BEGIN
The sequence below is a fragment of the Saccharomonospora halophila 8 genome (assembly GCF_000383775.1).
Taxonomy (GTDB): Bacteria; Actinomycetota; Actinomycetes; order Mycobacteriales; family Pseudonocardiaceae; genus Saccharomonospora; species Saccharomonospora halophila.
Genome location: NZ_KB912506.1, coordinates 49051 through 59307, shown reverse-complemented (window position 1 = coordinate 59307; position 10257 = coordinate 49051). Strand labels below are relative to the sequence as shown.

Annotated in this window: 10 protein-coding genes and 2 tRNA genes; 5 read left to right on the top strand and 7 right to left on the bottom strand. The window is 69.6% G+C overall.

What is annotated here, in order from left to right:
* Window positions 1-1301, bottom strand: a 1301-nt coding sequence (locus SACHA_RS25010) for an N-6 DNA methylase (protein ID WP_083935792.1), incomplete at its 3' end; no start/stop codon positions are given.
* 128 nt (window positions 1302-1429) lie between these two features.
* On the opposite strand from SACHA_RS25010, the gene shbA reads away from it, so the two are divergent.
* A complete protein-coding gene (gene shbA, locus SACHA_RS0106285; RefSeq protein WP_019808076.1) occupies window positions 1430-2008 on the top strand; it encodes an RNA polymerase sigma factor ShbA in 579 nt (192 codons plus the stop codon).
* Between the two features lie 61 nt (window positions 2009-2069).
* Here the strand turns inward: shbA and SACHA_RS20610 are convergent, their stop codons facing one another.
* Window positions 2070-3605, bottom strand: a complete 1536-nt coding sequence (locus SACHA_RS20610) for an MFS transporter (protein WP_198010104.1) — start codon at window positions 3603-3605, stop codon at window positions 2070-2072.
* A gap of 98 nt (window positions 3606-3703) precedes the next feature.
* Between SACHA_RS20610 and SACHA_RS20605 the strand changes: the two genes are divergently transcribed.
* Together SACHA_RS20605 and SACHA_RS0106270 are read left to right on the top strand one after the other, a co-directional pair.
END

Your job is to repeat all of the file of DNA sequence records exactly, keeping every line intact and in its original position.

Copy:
The sequence below is a fragment of the Saccharomonospora halophila 8 genome (assembly GCF_000383775.1).
Taxonomy (GTDB): Bacteria; Actinomycetota; Actinomycetes; order Mycobacteriales; family Pseudonocardiaceae; genus Saccharomonospora; species Saccharomonospora halophila.
Genome location: NZ_KB912506.1, coordinates 49051 through 59307, shown reverse-complemented (window position 1 = coordinate 59307; position 10257 = coordinate 49051). Strand labels below are relative to the sequence as shown.

Annotated in this window: 10 protein-coding genes and 2 tRNA genes; 5 read left to right on the top strand and 7 right to left on the bottom strand. The window is 69.6% G+C overall.

What is annotated here, in order from left to right:
* Window positions 1-1301, bottom strand: a 1301-nt coding sequence (locus SACHA_RS25010) for an N-6 DNA methylase (protein ID WP_083935792.1), incomplete at its 3' end; no start/stop codon positions are given.
* 128 nt (window positions 1302-1429) lie between these two features.
* On the opposite strand from SACHA_RS25010, the gene shbA reads away from it, so the two are divergent.
* A complete protein-coding gene (gene shbA, locus SACHA_RS0106285; RefSeq protein WP_019808076.1) occupies window positions 1430-2008 on the top strand; it encodes an RNA polymerase sigma factor ShbA in 579 nt (192 codons plus the stop codon).
* Between the two features lie 61 nt (window positions 2009-2069).
* Here the strand turns inward: shbA and SACHA_RS20610 are convergent, their stop codons facing one another.
* Window positions 2070-3605, bottom strand: a complete 1536-nt coding sequence (locus SACHA_RS20610) for an MFS transporter (protein WP_198010104.1) — start codon at window positions 3603-3605, stop codon at window positions 2070-2072.
* A gap of 98 nt (window positions 3606-3703) precedes the next feature.
* Between SACHA_RS20610 and SACHA_RS20605 the strand changes: the two genes are divergently transcribed.
* Together SACHA_RS20605 and SACHA_RS0106270 are read left to right on the top strand one after the other, a co-directional pair.